How do I keep an Android P2P WEBRTC server from sleeping

  • Hi

    I'm trying to put a P2P app together on Android using WebRTC. However, if the person acting as the server minimizes the app or leaves their device unattended for a while the device will go to sleep and everything breaks down (lost connections to the server etc -- which is understandable)

    What is the best way, using C2, to have the acting server NOT sleep? I've seen things about the 'keep screen on' property and wake locks, however, how does one utilize those in C2? Ideally it would be something programmatic such that I would only ask the acting server to remain 'awake' while the other clients didn't have to....

    Maybe a more overarching question is, do WevRTC apps play well with Android sleep and power optimization features? :S

    And advice would be appreciated.

    Thanks.

    -Remy

  • Any takers? Will this model of P2P in WebRTC even be able to be supported with Android features like Doze coming in Marshmallow? {deep sleeping}

    OR, will people need to connect NodeJS or other server to communicate?

  • Since this is probably a pretty niche question, perhaps I should ask you Ashley?

  • This doesn't really seem to me to be a C2 related question.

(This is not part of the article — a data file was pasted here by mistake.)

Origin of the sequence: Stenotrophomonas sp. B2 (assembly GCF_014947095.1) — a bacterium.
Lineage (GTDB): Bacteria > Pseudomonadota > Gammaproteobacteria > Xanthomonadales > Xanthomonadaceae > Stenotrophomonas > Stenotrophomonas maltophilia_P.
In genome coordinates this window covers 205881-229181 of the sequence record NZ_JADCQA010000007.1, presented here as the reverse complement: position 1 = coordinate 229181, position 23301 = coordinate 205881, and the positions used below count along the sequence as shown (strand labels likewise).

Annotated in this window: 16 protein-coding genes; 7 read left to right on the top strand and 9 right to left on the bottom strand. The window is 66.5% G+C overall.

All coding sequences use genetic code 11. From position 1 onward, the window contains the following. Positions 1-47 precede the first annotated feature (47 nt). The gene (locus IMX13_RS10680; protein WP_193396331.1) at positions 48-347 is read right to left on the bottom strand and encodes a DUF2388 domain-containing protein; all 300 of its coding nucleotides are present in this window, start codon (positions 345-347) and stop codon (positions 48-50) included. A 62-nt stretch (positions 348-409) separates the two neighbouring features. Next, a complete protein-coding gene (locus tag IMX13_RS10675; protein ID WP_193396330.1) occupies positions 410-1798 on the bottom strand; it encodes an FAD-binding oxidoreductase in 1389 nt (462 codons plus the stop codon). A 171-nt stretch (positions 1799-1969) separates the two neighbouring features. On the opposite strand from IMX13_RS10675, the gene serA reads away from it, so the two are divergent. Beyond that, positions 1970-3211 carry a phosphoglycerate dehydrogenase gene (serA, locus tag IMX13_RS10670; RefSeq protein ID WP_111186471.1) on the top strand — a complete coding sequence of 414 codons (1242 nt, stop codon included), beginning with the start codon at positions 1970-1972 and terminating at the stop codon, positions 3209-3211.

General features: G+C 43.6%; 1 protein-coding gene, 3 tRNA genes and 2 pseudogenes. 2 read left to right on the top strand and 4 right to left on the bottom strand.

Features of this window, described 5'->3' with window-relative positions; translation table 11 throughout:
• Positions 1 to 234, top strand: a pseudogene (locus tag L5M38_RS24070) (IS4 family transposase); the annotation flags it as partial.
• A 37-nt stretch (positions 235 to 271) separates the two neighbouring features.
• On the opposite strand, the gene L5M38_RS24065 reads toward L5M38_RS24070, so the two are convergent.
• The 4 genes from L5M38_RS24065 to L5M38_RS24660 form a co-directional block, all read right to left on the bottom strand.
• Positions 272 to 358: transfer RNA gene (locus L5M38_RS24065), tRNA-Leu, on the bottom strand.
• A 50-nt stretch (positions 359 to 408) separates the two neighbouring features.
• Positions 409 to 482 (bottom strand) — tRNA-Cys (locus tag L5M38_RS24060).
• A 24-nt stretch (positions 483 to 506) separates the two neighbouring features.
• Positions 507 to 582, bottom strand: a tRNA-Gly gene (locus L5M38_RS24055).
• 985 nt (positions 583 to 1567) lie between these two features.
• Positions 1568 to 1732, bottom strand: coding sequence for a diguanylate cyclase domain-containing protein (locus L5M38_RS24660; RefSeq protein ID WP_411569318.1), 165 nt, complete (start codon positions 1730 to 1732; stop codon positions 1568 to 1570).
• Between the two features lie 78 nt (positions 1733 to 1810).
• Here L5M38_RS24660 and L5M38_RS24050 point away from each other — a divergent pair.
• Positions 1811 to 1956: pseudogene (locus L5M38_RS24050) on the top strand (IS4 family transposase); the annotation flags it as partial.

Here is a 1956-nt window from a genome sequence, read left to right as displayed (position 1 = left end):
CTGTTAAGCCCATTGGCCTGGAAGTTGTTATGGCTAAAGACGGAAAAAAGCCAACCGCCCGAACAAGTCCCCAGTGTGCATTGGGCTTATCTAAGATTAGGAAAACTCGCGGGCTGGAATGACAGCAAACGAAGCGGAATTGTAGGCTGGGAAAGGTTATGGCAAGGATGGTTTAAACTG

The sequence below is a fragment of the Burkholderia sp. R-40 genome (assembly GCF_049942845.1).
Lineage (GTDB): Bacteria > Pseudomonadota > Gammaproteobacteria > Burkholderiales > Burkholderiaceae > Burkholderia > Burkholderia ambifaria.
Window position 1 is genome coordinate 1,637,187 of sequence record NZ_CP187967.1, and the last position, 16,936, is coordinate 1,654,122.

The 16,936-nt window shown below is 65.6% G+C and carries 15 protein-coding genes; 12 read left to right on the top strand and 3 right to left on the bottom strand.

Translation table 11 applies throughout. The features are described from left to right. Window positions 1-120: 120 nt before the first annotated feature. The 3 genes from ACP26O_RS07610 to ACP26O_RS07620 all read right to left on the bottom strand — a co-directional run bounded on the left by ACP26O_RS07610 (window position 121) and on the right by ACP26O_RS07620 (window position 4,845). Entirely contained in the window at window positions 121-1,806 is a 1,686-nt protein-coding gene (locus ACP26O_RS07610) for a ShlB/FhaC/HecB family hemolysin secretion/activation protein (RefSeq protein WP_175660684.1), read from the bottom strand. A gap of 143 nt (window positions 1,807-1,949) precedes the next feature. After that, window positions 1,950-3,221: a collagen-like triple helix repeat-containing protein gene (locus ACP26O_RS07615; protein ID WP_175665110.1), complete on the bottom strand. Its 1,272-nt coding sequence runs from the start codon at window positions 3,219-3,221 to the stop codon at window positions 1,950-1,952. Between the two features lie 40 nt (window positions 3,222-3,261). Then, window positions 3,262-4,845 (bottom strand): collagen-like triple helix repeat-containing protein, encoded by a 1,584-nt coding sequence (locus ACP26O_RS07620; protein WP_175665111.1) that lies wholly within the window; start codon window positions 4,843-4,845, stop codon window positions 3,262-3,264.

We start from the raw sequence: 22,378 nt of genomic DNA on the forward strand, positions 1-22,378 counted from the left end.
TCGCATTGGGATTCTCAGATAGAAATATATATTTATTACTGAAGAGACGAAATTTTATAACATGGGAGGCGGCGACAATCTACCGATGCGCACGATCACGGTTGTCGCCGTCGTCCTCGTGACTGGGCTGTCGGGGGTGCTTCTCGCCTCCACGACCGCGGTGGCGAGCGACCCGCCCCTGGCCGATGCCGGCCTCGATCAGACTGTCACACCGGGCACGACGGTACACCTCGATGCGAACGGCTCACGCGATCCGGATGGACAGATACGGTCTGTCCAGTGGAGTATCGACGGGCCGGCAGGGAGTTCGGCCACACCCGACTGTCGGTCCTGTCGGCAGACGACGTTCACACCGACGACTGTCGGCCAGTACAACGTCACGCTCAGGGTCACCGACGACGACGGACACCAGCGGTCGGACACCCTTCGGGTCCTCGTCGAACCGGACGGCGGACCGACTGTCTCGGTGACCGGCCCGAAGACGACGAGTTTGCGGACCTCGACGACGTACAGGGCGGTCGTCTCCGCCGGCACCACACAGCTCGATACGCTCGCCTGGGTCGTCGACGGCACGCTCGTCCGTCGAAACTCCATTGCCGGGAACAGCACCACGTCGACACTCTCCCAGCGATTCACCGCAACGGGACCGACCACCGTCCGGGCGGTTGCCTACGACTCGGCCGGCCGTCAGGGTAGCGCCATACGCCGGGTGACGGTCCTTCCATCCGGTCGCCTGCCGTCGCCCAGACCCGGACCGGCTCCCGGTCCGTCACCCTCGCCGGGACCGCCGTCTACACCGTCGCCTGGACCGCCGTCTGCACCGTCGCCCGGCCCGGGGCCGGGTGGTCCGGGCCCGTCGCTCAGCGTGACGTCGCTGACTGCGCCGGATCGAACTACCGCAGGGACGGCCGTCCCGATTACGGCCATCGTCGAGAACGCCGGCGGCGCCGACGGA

As you say, it seems a little 'niche' to me also, although there may be one or two interested in any response, if there is anyone who even can :/

    In the meantime, maybe a more appropriate place to ask such a question would be a proper Android dev forum?

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  • WebRTC hosts can keep themselves running on desktop OSs, but I think the Android OS puts the app to sleep when to focus away. I think that's entirely reasonable. It's a weird idea to run a persistent server on a battery-powered OS.

  • Thanks for the responses Ashley and zenox98... I didn't mean to imply that I'd want a mobile host to be a <b>persistent</b> server, but rather one <b>that persists shortly </b> (perhaps for a 10-15 minute game cycle? -- after that there wouldn't be any further server duty obligation)... It's not for even for a fast

    twitchy multi-player game, more like a glorified version of the WebRTC chat-demo that comes with C2... If the host minimizes and time passes -- they take the party with them.

    Perhaps the novelty of not requiring anything other than a signaling server was too good to be true in this mobile age we live in?

    -Remy

  • It'd still kill your battery. I think it's better to encourage people to use non-battery-powered systems to host.

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